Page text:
Gov. Henry McMaster gave most S.C. school districts the go-ahead Saturday to reopen in the coming week after Tropical Storm Florence passes.
School districts, including in the Midlands, were closed for most of the week as then-Hurricane Florence trekked toward the state.
“All school closures, except those in Horry and Georgetown counties, are right now, immediately returned to local school authorities,” McMaster said.
Evacuation zones in Horry and Georgetown counties remain under the order. The governor’s office announced later on Saturday that order will be lifted at 9 a.m. Sunday.
In the Columbia area, Richland 2 leaders plan to meet Sunday to decide whether to reopen on Monday, Superintendent Baron Davis said Saturday. And Richland 1 leaders will also meet Sunday to assess their schools.
Lexington County districts have yet to announce their plans.
The University of South Carolina announced it will be reopening classes Monday, not Tuesday as originally planned.
Tropical Storm Florence — continuing to weaken — moved slowly at 3 mph west through the Midlands on Saturday, showering Lexington and Richland counties with 2-4 inches of rain and wind gusts at around 50 mph, the National Weather Service of Columbia reported.
The strongest wind gusts were recorded at 61 mph at the Myrtle Beach International Airport.
The storm’s center is expected to pass the Midlands — still under a tropical storm warning — sometime late Saturday.
Thousands of South Carolinians continue to remain without power.
As of 2:15 p.m. Saturday, 118,833 S.C. power customers were without electricity, down from 171,899 early Saturday, said Nanette Edwards, head of S.C. Office of Regulatory Staff.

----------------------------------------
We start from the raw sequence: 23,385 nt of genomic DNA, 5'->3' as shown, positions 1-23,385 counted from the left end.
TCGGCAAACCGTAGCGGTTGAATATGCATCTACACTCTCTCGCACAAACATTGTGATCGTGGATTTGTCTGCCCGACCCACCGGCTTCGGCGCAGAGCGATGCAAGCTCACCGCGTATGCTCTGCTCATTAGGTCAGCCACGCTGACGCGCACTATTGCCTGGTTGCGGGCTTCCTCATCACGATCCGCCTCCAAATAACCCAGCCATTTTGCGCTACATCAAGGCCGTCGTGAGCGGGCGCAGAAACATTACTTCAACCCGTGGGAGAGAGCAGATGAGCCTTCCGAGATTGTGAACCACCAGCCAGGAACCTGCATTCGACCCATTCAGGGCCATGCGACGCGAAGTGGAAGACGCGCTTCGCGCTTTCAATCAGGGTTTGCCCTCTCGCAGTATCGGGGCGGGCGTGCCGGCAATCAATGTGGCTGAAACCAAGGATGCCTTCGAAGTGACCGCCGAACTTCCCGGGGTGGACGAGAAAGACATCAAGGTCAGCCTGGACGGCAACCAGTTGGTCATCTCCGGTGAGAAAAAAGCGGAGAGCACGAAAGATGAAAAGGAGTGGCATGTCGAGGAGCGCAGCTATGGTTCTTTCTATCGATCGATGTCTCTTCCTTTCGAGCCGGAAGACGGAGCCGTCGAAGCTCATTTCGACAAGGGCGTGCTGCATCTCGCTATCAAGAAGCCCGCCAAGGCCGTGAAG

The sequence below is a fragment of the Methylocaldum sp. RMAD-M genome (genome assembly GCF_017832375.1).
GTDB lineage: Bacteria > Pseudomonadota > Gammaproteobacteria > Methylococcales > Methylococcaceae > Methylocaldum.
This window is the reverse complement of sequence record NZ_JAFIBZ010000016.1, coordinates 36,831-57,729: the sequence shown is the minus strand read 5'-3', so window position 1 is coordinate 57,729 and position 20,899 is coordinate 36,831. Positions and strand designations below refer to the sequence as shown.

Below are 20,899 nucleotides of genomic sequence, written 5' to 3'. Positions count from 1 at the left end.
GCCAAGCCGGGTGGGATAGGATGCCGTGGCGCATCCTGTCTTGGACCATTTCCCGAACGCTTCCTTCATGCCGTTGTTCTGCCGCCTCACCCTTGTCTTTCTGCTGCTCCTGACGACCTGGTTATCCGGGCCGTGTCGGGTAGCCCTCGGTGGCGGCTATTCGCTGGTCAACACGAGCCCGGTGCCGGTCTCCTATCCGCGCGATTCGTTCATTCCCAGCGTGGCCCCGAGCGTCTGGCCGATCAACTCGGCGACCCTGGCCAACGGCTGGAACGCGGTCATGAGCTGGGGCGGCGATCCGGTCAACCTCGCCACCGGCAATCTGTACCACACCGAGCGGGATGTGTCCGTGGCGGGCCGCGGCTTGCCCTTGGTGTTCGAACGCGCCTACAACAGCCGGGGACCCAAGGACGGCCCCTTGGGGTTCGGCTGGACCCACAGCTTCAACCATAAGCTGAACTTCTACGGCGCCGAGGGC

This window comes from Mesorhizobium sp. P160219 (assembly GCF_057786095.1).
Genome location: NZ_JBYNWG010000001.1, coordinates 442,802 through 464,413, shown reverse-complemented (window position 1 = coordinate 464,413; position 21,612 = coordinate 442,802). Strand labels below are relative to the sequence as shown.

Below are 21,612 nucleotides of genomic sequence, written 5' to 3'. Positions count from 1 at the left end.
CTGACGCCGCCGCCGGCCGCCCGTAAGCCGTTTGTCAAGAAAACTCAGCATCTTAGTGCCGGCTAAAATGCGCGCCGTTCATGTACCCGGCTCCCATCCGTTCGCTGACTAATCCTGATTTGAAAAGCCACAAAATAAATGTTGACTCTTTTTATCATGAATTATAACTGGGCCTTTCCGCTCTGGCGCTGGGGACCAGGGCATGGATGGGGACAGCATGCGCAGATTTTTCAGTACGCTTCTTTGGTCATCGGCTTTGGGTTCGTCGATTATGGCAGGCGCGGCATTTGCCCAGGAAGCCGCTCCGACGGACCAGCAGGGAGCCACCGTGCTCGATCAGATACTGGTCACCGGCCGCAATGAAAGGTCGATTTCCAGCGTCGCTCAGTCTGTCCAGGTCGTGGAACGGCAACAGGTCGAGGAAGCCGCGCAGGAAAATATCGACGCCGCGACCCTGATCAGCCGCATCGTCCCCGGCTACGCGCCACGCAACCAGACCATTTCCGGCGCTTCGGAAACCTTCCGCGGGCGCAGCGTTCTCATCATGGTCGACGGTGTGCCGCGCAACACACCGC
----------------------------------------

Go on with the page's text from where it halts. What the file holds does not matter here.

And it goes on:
At least one South Carolinian has died as a result of the storm, The Associated Press reported.
The S.C. Highway Patrol reported a 61-year-old woman died near the town of Union late Friday after her car struck a tree blown over by high winds.
Also during Saturday’s press conference, the S.C. Department of Transportation announced that crews are racing to keep two highways to Myrtle Beach open in the storm’s aftermath.
The DOT hopes to have structures in place by Monday evening to prevent flood water from closing Highway 378 and Highway 501 Bypass in Horry County.
Heavy rainfall from Florence, downgraded to a tropical storm on Saturday as it moved through South Carolina, is expected to cause flooding to overtop multiple bridges in the Pee Dee region in the coming days.
Portions of S.C. 9 over the Lumber River, S.C. 917 and U.S. 501 over the Little Pee Dee River, and S.C. 9 over the Waccamaw River are expected to be submerged as flood waters rise.
To keep access to Horry open, road crews are working to build a 1-mile long flood control structure on 378 to divert water that would put a causeway 1-foot under the Lynches River.
DOT secretary Christy Hall said an even longer structure, 1.5 miles in length, will be built along the 501 Bypass, where flood waters could rise 3 feet above the roadway.
“We have several quarries open to get materials on site (Saturday) afternoon,” Hall said at a briefing at the Emergency Management Division headquarters on Saturday.
Hall said crews will work through the weekend to ensure the structures are in place by Monday night.
Both Horry and Georgetown counties remain under an evacuation order on Saturday, even as evacuation orders were lifted Saturday for Berkeley, Charleston and Dorchester counties, also Edisto Beach in Colleton County.